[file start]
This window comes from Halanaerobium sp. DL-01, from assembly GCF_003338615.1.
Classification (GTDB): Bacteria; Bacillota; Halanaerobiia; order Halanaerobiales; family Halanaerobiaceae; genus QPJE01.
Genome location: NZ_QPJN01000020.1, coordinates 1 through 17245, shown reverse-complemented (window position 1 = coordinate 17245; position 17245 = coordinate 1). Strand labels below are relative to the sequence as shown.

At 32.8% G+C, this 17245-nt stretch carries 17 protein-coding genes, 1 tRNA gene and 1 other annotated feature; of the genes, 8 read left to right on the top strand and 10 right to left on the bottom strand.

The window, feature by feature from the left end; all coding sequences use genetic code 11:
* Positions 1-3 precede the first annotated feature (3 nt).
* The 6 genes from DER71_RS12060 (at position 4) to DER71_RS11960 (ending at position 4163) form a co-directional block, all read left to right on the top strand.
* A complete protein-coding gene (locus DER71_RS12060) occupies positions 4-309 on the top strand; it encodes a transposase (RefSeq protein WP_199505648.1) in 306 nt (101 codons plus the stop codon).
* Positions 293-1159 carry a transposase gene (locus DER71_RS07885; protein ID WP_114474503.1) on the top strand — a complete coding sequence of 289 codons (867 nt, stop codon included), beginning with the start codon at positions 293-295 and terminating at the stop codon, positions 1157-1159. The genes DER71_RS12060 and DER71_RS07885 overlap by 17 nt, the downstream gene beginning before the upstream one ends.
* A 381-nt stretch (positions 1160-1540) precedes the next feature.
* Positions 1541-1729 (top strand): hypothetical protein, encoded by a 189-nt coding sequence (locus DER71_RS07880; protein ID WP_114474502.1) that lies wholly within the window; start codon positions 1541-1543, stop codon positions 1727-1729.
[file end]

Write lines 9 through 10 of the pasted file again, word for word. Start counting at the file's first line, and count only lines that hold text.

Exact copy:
* Positions 293-1159 carry a transposase gene (locus DER71_RS07885; protein ID WP_114474503.1) on the top strand — a complete coding sequence of 289 codons (867 nt, stop codon included), beginning with the start codon at positions 293-295 and terminating at the stop codon, positions 1157-1159. The genes DER71_RS12060 and DER71_RS07885 overlap by 17 nt, the downstream gene beginning before the upstream one ends.
* A 381-nt stretch (positions 1160-1540) precedes the next feature.